Mind-Reading by Common Sense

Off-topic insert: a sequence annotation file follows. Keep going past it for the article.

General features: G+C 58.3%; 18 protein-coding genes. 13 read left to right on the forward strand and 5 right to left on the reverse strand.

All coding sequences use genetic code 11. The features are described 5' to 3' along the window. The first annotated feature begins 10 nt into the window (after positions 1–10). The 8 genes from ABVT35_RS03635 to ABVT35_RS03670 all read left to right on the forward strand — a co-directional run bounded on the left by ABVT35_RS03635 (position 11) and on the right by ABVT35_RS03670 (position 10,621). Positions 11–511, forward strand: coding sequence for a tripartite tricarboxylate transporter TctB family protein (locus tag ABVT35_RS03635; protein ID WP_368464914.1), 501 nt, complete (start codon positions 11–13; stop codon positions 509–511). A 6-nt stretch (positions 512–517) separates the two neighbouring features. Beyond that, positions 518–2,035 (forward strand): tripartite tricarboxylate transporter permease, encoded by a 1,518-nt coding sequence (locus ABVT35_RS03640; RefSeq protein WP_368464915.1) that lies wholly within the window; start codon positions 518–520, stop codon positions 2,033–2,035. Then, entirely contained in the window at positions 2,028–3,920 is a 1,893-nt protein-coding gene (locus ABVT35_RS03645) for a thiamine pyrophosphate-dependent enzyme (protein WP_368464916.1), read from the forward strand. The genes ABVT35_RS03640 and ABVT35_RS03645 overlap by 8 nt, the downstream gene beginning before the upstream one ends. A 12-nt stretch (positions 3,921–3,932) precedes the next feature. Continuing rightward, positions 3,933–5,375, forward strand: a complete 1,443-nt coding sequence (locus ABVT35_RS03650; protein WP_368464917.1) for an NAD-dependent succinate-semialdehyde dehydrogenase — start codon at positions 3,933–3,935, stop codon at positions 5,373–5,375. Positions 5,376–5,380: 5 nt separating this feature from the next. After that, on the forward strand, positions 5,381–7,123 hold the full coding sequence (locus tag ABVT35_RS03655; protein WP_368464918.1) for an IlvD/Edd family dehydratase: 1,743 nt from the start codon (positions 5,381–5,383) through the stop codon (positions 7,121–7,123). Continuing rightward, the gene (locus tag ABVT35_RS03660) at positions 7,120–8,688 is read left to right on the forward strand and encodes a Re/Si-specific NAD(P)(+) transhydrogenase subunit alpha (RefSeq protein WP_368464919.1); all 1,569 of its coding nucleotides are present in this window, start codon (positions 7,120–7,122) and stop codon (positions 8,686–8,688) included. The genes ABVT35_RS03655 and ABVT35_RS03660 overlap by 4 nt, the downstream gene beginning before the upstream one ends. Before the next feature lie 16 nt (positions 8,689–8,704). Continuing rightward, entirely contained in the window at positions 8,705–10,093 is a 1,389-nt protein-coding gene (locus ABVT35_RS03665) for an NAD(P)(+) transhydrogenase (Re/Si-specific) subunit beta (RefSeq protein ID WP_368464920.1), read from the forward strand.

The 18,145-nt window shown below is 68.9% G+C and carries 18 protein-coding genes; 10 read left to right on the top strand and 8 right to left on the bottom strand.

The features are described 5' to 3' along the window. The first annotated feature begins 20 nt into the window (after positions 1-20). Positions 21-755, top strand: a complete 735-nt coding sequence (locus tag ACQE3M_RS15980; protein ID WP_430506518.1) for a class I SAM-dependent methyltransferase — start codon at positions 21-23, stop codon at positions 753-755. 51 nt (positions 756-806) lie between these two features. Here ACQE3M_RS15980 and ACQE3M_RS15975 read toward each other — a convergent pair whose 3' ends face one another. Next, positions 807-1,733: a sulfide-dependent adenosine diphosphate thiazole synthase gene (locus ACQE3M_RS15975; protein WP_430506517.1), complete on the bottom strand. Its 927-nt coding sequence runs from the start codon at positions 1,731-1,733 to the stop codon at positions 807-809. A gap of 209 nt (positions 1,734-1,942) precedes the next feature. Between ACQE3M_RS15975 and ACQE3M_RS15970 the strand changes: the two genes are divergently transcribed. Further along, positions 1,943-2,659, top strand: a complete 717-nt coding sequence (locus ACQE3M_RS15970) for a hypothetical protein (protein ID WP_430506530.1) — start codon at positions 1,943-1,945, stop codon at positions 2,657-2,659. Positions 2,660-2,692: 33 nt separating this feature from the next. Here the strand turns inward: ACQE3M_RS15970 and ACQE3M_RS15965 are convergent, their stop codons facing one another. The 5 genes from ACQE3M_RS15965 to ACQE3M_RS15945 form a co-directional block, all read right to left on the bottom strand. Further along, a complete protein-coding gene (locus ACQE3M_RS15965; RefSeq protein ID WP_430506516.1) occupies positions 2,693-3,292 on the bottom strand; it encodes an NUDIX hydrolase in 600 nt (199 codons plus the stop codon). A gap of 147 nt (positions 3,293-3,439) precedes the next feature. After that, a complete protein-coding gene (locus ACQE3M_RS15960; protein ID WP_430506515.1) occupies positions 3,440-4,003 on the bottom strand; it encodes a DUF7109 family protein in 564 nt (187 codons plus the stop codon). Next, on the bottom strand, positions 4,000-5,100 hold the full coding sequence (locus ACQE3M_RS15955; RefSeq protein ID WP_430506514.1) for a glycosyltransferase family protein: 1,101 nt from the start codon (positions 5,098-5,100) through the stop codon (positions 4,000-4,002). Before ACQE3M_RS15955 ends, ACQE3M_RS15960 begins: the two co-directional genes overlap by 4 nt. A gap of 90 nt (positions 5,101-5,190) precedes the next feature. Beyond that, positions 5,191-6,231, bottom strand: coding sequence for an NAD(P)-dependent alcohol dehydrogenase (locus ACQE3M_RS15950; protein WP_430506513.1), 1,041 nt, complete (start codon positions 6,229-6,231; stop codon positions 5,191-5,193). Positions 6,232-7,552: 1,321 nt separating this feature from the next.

—There is a kind of common-sense mind-reading which I like to practice, and which I can recommend to psychologically disposed persons as very entertaining. The method is simply to start from some object which you perceive has attracted the attention of your companion, or from some remark made by either one of you, and follow the probable links of association in his mind to some point which you suddenly announce to him. You will often miss it, but whenever you succeed, especially if the train of ideas have led to some point quite remote from the starting-place, the effect is somewhat startling. For example, I am sitting on a garden bench, one afternoon, with my wife. The faintest whiff of a good cigar comes borne on the air through a hedge of trees. Nothing is said, but I feel reasonably sure that it suggests to her mind, as it does to my own, a passage in Jane Eyre, of which we were speaking only yesterday, — the fragrance of “ Rochester’s cigar.” Now it was but the day before that we had a letter from our friend Jane B-, recounting the tumble of her baby from the phaeton. I am therefore pretty safe in assuming that the one Jane will suggest the other, and that the thought of the young mother will suggest the child. So I remark quietly, as I poke my cane at a pebble in an absent way, “ It is odd that it did n’t hurt her more.” Whereupon my wife exclaims, “ Well! ” and says I must be a witch, a remark always gratifying to a husband. I do not respond, as I am lying low for a still further feat of guess-work. It seems to me probable that the mention of the phaeton accident will bring to mind the bump which cousin Fanny received lately, in being thrown from a runaway saddle-horse. This will suggest the matter of saddlehorses in general, and especially the question we had been discussing in the morning, whether it would pay to take a riding-habit in the trunk, on our trip to W——. This, allowing a reasonable time, would be sure to lead to the more pressing question concerning the journey, — What road, and what train ? So, after about a minute and a half, I casually remark, still poking at the pebble, “ Lake Shore, leaving at 2.30, had n’t we better? ” Again the exclamation point and the agreeable imputation.